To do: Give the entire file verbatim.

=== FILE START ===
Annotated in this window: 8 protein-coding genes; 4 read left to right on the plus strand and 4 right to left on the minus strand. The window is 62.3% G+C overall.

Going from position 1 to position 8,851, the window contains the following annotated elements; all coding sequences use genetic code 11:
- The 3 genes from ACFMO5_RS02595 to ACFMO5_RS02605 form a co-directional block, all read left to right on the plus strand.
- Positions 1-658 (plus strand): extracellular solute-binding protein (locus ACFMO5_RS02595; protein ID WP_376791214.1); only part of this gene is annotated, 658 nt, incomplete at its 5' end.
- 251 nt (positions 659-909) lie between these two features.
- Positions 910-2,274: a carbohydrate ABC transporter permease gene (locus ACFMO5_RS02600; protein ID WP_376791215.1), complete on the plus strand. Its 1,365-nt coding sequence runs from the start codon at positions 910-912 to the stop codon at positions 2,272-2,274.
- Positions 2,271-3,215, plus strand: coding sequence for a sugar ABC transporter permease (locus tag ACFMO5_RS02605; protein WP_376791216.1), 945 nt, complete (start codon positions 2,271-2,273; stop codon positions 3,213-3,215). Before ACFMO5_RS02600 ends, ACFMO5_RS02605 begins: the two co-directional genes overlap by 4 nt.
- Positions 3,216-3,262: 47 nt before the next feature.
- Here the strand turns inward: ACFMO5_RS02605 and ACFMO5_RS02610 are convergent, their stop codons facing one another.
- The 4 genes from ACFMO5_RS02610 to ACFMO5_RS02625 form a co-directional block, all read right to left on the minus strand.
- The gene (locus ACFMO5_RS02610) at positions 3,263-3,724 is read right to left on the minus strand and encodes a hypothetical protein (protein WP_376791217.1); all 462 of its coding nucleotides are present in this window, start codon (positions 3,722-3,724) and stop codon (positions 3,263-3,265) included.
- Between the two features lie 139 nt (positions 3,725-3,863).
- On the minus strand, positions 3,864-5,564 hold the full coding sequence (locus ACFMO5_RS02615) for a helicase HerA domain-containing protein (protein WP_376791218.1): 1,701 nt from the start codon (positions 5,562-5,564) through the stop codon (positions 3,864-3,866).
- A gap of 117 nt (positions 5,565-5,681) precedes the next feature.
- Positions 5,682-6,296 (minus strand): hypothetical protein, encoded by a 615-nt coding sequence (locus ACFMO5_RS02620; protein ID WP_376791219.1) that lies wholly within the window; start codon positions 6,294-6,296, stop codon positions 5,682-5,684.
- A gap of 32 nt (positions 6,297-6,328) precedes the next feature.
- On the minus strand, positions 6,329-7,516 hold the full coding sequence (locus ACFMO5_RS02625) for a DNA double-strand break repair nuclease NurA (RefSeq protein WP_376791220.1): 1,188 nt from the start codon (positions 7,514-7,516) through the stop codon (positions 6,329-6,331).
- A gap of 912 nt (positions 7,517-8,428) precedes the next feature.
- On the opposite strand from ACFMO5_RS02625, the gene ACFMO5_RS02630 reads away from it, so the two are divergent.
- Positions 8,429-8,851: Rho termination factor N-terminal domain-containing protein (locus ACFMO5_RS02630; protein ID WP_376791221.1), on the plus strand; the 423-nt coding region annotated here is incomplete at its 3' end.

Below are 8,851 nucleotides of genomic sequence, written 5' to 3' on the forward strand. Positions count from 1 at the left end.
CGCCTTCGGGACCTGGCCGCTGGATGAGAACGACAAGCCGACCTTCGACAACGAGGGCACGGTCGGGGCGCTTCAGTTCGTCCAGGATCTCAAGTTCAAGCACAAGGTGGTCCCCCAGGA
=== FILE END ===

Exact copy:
Annotated in this window: 8 protein-coding genes; 4 read left to right on the plus strand and 4 right to left on the minus strand. The window is 62.3% G+C overall.

Going from position 1 to position 8,851, the window contains the following annotated elements; all coding sequences use genetic code 11:
- The 3 genes from ACFMO5_RS02595 to ACFMO5_RS02605 form a co-directional block, all read left to right on the plus strand.
- Positions 1-658 (plus strand): extracellular solute-binding protein (locus ACFMO5_RS02595; protein ID WP_376791214.1); only part of this gene is annotated, 658 nt, incomplete at its 5' end.
- 251 nt (positions 659-909) lie between these two features.
- Positions 910-2,274: a carbohydrate ABC transporter permease gene (locus ACFMO5_RS02600; protein ID WP_376791215.1), complete on the plus strand. Its 1,365-nt coding sequence runs from the start codon at positions 910-912 to the stop codon at positions 2,272-2,274.
- Positions 2,271-3,215, plus strand: coding sequence for a sugar ABC transporter permease (locus tag ACFMO5_RS02605; protein WP_376791216.1), 945 nt, complete (start codon positions 2,271-2,273; stop codon positions 3,213-3,215). Before ACFMO5_RS02600 ends, ACFMO5_RS02605 begins: the two co-directional genes overlap by 4 nt.
- Positions 3,216-3,262: 47 nt before the next feature.
- Here the strand turns inward: ACFMO5_RS02605 and ACFMO5_RS02610 are convergent, their stop codons facing one another.
- The 4 genes from ACFMO5_RS02610 to ACFMO5_RS02625 form a co-directional block, all read right to left on the minus strand.
- The gene (locus ACFMO5_RS02610) at positions 3,263-3,724 is read right to left on the minus strand and encodes a hypothetical protein (protein WP_376791217.1); all 462 of its coding nucleotides are present in this window, start codon (positions 3,722-3,724) and stop codon (positions 3,263-3,265) included.
- Between the two features lie 139 nt (positions 3,725-3,863).
- On the minus strand, positions 3,864-5,564 hold the full coding sequence (locus ACFMO5_RS02615) for a helicase HerA domain-containing protein (protein WP_376791218.1): 1,701 nt from the start codon (positions 5,562-5,564) through the stop codon (positions 3,864-3,866).
- A gap of 117 nt (positions 5,565-5,681) precedes the next feature.
- Positions 5,682-6,296 (minus strand): hypothetical protein, encoded by a 615-nt coding sequence (locus ACFMO5_RS02620; protein ID WP_376791219.1) that lies wholly within the window; start codon positions 6,294-6,296, stop codon positions 5,682-5,684.
- A gap of 32 nt (positions 6,297-6,328) precedes the next feature.
- On the minus strand, positions 6,329-7,516 hold the full coding sequence (locus ACFMO5_RS02625) for a DNA double-strand break repair nuclease NurA (RefSeq protein WP_376791220.1): 1,188 nt from the start codon (positions 7,514-7,516) through the stop codon (positions 6,329-6,331).
- A gap of 912 nt (positions 7,517-8,428) precedes the next feature.
- On the opposite strand from ACFMO5_RS02625, the gene ACFMO5_RS02630 reads away from it, so the two are divergent.
- Positions 8,429-8,851: Rho termination factor N-terminal domain-containing protein (locus ACFMO5_RS02630; protein ID WP_376791221.1), on the plus strand; the 423-nt coding region annotated here is incomplete at its 3' end.

Below are 8,851 nucleotides of genomic sequence, written 5' to 3' on the forward strand. Positions count from 1 at the left end.
CGCCTTCGGGACCTGGCCGCTGGATGAGAACGACAAGCCGACCTTCGACAACGAGGGCACGGTCGGGGCGCTTCAGTTCGTCCAGGATCTCAAGTTCAAGCACAAGGTGGTCCCCCAGGA